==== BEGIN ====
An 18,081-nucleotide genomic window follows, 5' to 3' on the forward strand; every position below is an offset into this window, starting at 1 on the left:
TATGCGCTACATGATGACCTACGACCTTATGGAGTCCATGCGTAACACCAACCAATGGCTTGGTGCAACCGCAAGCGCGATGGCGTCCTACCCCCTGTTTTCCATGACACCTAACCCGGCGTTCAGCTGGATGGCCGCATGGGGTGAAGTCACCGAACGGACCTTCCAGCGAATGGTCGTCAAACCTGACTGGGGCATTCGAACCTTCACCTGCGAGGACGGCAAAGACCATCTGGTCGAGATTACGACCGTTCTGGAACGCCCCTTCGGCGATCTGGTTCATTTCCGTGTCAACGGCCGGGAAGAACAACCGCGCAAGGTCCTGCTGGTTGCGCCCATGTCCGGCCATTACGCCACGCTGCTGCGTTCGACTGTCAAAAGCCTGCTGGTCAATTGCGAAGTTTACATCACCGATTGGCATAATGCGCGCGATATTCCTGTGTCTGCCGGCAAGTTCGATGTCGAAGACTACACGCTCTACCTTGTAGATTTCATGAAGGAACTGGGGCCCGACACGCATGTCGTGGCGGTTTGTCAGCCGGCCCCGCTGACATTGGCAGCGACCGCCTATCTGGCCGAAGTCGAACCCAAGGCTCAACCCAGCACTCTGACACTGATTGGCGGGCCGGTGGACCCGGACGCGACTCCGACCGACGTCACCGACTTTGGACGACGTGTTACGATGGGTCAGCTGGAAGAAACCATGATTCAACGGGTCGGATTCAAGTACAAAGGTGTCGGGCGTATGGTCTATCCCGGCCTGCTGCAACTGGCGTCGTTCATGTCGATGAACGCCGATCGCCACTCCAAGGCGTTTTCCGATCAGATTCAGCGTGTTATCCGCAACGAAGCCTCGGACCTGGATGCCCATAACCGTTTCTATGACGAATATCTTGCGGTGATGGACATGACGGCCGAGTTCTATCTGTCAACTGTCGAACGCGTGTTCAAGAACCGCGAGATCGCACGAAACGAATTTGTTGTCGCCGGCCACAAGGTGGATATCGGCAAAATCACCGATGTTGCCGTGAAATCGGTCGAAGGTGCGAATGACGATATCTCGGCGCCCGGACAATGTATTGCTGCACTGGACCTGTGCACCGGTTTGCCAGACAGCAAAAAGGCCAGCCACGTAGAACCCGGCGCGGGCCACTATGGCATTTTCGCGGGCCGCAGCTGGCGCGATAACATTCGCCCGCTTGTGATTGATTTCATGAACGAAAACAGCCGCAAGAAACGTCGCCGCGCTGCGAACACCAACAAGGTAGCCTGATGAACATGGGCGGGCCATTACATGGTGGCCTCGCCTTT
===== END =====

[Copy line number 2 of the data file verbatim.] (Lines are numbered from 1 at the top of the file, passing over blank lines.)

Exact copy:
TATGCGCTACATGATGACCTACGACCTTATGGAGTCCATGCGTAACACCAACCAATGGCTTGGTGCAACCGCAAGCGCGATGGCGTCCTACCCCCTGTTTTCCATGACACCTAACCCGGCGTTCAGCTGGATGGCCGCATGGGGTGAAGTCACCGAACGGACCTTCCAGCGAATGGTCGTCAAACCTGACTGGGGCATTCGAACCTTCACCTGCGAGGACGGCAAAGACCATCTGGTCGAGATTACGACCGTTCTGGAACGCCCCTTCGGCGATCTGGTTCATTTCCGTGTCAACGGCCGGGAAGAACAACCGCGCAAGGTCCTGCTGGTTGCGCCCATGTCCGGCCATTACGCCACGCTGCTGCGTTCGACTGTCAAAAGCCTGCTGGTCAATTGCGAAGTTTACATCACCGATTGGCATAATGCGCGCGATATTCCTGTGTCTGCCGGCAAGTTCGATGTCGAAGACTACACGCTCTACCTTGTAGATTTCATGAAGGAACTGGGGCCCGACACGCATGTCGTGGCGGTTTGTCAGCCGGCCCCGCTGACATTGGCAGCGACCGCCTATCTGGCCGAAGTCGAACCCAAGGCTCAACCCAGCACTCTGACACTGATTGGCGGGCCGGTGGACCCGGACGCGACTCCGACCGACGTCACCGACTTTGGACGACGTGTTACGATGGGTCAGCTGGAAGAAACCATGATTCAACGGGTCGGATTCAAGTACAAAGGTGTCGGGCGTATGGTCTATCCCGGCCTGCTGCAACTGGCGTCGTTCATGTCGATGAACGCCGATCGCCACTCCAAGGCGTTTTCCGATCAGATTCAGCGTGTTATCCGCAACGAAGCCTCGGACCTGGATGCCCATAACCGTTTCTATGACGAATATCTTGCGGTGATGGACATGACGGCCGAGTTCTATCTGTCAACTGTCGAACGCGTGTTCAAGAACCGCGAGATCGCACGAAACGAATTTGTTGTCGCCGGCCACAAGGTGGATATCGGCAAAATCACCGATGTTGCCGTGAAATCGGTCGAAGGTGCGAATGACGATATCTCGGCGCCCGGACAATGTATTGCTGCACTGGACCTGTGCACCGGTTTGCCAGACAGCAAAAAGGCCAGCCACGTAGAACCCGGCGCGGGCCACTATGGCATTTTCGCGGGCCGCAGCTGGCGCGATAACATTCGCCCGCTTGTGATTGATTTCATGAACGAAAACAGCCGCAAGAAACGTCGCCGCGCTGCGAACACCAACAAGGTAGCCTGATGAACATGGGCGGGCCATTACATGGTGGCCTCGCCTTT